Flat Foot Reconstruction Surgery

Flat foot reconstruction surgery is carried out to relieve pain and restore function in people whose foot arches are very low and where orthotics have not helped. Problems may be caused by a deformity, damage to the tendon that supports the arch or arthritis in the joints around the heel.

What does it involve?

The procedure is usually done under a general anaesthetic with an injection in the foot to numb it and reduce pain after the operation. In most cases you will stay overnight in hospital.

During surgery, three incisions (cuts) are made in the foot and the painful, damaged tendon on the instep is removed and replaced with another tendon (the flexor digorum longus tendon or FDL). This is known as tibialis posterior tendon reconstruction.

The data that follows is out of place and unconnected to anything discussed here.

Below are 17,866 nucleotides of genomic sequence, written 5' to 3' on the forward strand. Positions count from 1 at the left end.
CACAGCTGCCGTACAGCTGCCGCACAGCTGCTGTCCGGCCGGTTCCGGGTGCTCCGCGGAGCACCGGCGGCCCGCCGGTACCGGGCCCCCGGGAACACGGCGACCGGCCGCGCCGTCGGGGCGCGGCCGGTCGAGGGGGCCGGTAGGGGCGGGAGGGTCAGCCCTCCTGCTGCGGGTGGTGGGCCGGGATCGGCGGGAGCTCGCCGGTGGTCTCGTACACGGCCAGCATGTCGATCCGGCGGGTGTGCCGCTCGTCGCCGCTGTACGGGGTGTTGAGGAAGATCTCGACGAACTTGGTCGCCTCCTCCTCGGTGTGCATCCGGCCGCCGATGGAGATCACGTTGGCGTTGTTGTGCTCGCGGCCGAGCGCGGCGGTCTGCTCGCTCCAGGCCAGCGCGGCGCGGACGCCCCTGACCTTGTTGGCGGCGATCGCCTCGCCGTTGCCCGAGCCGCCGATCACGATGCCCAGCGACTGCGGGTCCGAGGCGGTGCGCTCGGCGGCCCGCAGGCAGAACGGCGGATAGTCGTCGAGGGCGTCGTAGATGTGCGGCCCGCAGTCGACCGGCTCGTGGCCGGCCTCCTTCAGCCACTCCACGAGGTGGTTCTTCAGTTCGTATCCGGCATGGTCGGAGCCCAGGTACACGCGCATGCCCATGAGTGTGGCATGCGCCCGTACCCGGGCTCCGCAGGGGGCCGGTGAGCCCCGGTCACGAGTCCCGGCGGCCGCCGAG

A procedure known as calcaneal osteotomy is usually carried out at the same time; this involves making a cut in the heel bone so that it can be repositioned and fixed with a metal screw. Repositioning the heel bone helps improve support to the foot arch. The surgeon may also place a metal plate at the top of the foot to increase the arch. You will be able to discuss these procedures with your specialist beforehand.


Immediately after surgery:

  • Your foot will be in a plaster cast to the knee, numb and pain free
  • You will be sent home only when you are comfortable. You will be given a follow-up appointment and painkillers if required

During the first few weeks :

  • Elevate your foot (raise it above your heart) as much as possible to reduce swelling
  • You will be referred to a physiotherapist who will a give you a personalised rehabilitation programme and advise on how to keep weight off your leg